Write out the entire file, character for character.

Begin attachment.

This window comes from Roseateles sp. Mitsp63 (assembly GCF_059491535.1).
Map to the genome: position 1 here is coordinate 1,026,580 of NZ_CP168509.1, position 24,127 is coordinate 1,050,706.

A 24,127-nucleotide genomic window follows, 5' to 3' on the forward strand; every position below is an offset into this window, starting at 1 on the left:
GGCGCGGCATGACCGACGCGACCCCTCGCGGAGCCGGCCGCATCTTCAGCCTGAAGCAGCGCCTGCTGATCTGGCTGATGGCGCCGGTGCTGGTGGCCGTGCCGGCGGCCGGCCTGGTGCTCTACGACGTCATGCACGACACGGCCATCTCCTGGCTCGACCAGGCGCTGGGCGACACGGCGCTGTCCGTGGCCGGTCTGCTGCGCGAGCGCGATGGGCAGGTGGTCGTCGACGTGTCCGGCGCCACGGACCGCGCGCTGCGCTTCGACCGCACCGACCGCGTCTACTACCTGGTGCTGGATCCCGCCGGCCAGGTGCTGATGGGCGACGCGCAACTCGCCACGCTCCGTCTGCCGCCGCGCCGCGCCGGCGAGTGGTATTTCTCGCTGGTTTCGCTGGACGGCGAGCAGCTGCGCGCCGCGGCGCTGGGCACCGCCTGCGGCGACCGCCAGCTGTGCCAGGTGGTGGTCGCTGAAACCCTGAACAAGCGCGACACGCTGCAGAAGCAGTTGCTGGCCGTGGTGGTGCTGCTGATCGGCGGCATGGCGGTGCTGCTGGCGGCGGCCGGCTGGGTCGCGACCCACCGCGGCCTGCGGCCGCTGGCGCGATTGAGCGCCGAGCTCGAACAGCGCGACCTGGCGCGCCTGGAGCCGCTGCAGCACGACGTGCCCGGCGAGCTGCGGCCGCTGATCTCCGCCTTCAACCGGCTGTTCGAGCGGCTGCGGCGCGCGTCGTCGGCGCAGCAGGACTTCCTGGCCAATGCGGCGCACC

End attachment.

This window comes from Roseateles sp. Mitsp63 (assembly GCF_059491535.1).
Map to the genome: position 1 here is coordinate 1,026,580 of NZ_CP168509.1, position 24,127 is coordinate 1,050,706.

A 24,127-nucleotide genomic window follows, 5' to 3' on the forward strand; every position below is an offset into this window, starting at 1 on the left:
GGCGCGGCATGACCGACGCGACCCCTCGCGGAGCCGGCCGCATCTTCAGCCTGAAGCAGCGCCTGCTGATCTGGCTGATGGCGCCGGTGCTGGTGGCCGTGCCGGCGGCCGGCCTGGTGCTCTACGACGTCATGCACGACACGGCCATCTCCTGGCTCGACCAGGCGCTGGGCGACACGGCGCTGTCCGTGGCCGGTCTGCTGCGCGAGCGCGATGGGCAGGTGGTCGTCGACGTGTCCGGCGCCACGGACCGCGCGCTGCGCTTCGACCGCACCGACCGCGTCTACTACCTGGTGCTGGATCCCGCCGGCCAGGTGCTGATGGGCGACGCGCAACTCGCCACGCTCCGTCTGCCGCCGCGCCGCGCCGGCGAGTGGTATTTCTCGCTGGTTTCGCTGGACGGCGAGCAGCTGCGCGCCGCGGCGCTGGGCACCGCCTGCGGCGACCGCCAGCTGTGCCAGGTGGTGGTCGCTGAAACCCTGAACAAGCGCGACACGCTGCAGAAGCAGTTGCTGGCCGTGGTGGTGCTGCTGATCGGCGGCATGGCGGTGCTGCTGGCGGCGGCCGGCTGGGTCGCGACCCACCGCGGCCTGCGGCCGCTGGCGCGATTGAGCGCCGAGCTCGAACAGCGCGACCTGGCGCGCCTGGAGCCGCTGCAGCACGACGTGCCCGGCGAGCTGCGGCCGCTGATCTCCGCCTTCAACCGGCTGTTCGAGCGGCTGCGGCGCGCGTCGTCGGCGCAGCAGGACTTCCTGGCCAATGCGGCGCACC